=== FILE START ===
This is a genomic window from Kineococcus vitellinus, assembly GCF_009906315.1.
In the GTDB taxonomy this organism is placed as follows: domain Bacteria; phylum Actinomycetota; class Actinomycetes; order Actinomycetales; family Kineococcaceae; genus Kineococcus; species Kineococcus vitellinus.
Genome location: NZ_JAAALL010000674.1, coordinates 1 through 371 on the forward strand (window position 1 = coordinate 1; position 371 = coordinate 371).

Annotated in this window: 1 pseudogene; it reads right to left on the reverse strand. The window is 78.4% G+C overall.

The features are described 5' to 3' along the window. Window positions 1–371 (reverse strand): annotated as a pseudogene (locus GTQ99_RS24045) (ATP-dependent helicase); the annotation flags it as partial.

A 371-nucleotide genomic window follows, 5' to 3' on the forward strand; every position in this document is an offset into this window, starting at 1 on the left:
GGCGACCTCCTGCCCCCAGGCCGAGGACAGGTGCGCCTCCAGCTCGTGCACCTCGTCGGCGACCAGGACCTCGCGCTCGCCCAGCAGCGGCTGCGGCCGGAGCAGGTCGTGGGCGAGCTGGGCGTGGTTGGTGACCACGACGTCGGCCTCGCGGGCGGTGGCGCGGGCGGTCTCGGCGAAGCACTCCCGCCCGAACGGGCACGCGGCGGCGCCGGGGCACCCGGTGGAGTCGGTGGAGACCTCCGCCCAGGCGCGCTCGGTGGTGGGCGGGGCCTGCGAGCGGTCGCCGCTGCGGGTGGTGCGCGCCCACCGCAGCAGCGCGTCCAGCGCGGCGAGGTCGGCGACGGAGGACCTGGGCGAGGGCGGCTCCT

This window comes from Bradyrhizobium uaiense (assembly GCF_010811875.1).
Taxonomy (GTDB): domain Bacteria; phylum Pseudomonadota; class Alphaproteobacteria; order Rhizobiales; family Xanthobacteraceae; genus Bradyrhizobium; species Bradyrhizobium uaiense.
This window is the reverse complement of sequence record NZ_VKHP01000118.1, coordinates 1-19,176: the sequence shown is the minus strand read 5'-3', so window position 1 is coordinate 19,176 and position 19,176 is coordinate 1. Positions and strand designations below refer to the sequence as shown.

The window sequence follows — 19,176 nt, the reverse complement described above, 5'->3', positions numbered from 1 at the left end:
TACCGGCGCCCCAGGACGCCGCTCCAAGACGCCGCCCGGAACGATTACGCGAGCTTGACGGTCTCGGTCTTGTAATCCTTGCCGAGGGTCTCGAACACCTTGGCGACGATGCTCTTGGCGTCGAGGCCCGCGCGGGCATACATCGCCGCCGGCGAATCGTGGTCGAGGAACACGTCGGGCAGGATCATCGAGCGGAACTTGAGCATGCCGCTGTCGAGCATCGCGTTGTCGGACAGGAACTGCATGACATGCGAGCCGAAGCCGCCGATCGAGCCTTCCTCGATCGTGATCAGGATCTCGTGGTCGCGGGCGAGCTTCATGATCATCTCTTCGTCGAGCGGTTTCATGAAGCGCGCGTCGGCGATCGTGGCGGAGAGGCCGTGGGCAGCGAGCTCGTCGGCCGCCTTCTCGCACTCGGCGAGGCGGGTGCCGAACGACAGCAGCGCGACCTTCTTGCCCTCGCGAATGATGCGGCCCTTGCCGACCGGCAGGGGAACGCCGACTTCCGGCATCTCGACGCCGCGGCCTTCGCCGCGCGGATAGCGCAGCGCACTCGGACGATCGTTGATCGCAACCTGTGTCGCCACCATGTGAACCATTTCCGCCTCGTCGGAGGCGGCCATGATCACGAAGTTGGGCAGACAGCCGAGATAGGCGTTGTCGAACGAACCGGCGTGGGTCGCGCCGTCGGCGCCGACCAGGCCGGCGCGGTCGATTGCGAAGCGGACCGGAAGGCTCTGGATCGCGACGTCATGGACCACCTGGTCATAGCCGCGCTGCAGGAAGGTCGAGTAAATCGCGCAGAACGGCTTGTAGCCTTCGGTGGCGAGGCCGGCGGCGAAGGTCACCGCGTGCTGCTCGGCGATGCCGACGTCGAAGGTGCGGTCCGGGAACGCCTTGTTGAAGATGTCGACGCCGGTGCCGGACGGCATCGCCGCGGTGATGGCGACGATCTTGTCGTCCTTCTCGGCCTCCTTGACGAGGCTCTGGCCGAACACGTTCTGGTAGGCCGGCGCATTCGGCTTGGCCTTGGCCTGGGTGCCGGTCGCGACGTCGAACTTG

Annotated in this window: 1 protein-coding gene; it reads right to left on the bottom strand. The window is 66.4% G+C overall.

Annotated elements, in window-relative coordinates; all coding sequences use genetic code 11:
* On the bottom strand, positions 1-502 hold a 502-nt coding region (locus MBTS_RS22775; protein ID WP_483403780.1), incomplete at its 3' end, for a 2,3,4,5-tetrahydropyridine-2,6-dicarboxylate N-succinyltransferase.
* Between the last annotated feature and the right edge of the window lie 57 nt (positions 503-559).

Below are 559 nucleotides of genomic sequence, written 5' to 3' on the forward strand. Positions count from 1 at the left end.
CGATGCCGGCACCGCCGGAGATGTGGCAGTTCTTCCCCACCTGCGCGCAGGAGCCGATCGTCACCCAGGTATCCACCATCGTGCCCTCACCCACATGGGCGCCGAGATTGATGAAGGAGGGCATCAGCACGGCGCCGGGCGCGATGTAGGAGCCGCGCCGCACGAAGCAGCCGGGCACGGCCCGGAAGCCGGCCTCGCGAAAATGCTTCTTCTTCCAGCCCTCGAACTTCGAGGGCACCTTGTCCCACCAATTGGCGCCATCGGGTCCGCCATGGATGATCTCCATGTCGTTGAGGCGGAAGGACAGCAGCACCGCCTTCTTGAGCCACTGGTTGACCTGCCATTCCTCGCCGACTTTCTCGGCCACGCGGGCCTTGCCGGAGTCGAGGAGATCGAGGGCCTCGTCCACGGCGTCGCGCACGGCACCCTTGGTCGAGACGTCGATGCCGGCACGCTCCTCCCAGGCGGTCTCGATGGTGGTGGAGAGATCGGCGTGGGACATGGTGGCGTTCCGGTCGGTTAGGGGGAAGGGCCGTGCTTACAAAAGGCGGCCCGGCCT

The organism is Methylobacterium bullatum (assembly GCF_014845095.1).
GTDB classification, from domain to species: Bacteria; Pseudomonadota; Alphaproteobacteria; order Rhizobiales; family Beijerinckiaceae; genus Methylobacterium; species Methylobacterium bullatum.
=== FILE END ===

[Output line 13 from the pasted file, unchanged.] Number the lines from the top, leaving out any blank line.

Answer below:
Annotated in this window: 1 protein-coding gene; it reads right to left on the bottom strand. The window is 66.4% G+C overall.